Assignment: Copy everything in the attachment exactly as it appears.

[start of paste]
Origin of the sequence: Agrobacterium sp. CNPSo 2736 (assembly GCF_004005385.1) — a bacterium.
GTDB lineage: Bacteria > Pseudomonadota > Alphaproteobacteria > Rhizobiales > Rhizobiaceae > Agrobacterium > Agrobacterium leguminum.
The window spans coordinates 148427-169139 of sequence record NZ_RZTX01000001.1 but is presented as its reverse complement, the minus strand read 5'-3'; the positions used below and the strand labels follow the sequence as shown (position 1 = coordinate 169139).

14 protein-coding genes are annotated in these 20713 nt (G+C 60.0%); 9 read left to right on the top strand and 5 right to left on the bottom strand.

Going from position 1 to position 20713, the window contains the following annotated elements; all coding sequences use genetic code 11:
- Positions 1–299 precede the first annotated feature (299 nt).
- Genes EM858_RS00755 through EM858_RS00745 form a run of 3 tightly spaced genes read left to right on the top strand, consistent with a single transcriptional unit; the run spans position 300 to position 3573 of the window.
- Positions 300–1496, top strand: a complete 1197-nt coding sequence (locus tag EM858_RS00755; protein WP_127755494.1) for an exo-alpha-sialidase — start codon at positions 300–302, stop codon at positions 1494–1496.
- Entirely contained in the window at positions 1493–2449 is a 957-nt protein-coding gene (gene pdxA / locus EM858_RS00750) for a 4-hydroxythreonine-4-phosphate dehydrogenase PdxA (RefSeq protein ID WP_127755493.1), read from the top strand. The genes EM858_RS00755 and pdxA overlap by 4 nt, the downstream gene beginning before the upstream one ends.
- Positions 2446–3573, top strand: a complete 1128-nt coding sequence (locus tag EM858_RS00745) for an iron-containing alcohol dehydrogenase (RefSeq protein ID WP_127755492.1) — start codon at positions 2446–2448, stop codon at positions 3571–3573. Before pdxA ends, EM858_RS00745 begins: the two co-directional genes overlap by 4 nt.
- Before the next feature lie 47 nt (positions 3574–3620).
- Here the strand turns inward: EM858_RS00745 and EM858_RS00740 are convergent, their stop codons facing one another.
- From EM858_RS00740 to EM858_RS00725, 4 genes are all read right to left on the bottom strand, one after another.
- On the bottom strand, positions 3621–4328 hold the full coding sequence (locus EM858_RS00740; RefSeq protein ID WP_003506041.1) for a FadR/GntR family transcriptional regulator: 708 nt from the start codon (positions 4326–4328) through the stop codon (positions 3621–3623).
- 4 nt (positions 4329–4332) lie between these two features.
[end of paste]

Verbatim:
Origin of the sequence: Agrobacterium sp. CNPSo 2736 (assembly GCF_004005385.1) — a bacterium.
GTDB lineage: Bacteria > Pseudomonadota > Alphaproteobacteria > Rhizobiales > Rhizobiaceae > Agrobacterium > Agrobacterium leguminum.
The window spans coordinates 148427-169139 of sequence record NZ_RZTX01000001.1 but is presented as its reverse complement, the minus strand read 5'-3'; the positions used below and the strand labels follow the sequence as shown (position 1 = coordinate 169139).

14 protein-coding genes are annotated in these 20713 nt (G+C 60.0%); 9 read left to right on the top strand and 5 right to left on the bottom strand.

Going from position 1 to position 20713, the window contains the following annotated elements; all coding sequences use genetic code 11:
- Positions 1–299 precede the first annotated feature (299 nt).
- Genes EM858_RS00755 through EM858_RS00745 form a run of 3 tightly spaced genes read left to right on the top strand, consistent with a single transcriptional unit; the run spans position 300 to position 3573 of the window.
- Positions 300–1496, top strand: a complete 1197-nt coding sequence (locus tag EM858_RS00755; protein WP_127755494.1) for an exo-alpha-sialidase — start codon at positions 300–302, stop codon at positions 1494–1496.
- Entirely contained in the window at positions 1493–2449 is a 957-nt protein-coding gene (gene pdxA / locus EM858_RS00750) for a 4-hydroxythreonine-4-phosphate dehydrogenase PdxA (RefSeq protein ID WP_127755493.1), read from the top strand. The genes EM858_RS00755 and pdxA overlap by 4 nt, the downstream gene beginning before the upstream one ends.
- Positions 2446–3573, top strand: a complete 1128-nt coding sequence (locus tag EM858_RS00745) for an iron-containing alcohol dehydrogenase (RefSeq protein ID WP_127755492.1) — start codon at positions 2446–2448, stop codon at positions 3571–3573. Before pdxA ends, EM858_RS00745 begins: the two co-directional genes overlap by 4 nt.
- Before the next feature lie 47 nt (positions 3574–3620).
- Here the strand turns inward: EM858_RS00745 and EM858_RS00740 are convergent, their stop codons facing one another.
- From EM858_RS00740 to EM858_RS00725, 4 genes are all read right to left on the bottom strand, one after another.
- On the bottom strand, positions 3621–4328 hold the full coding sequence (locus EM858_RS00740; RefSeq protein ID WP_003506041.1) for a FadR/GntR family transcriptional regulator: 708 nt from the start codon (positions 4326–4328) through the stop codon (positions 3621–3623).
- 4 nt (positions 4329–4332) lie between these two features.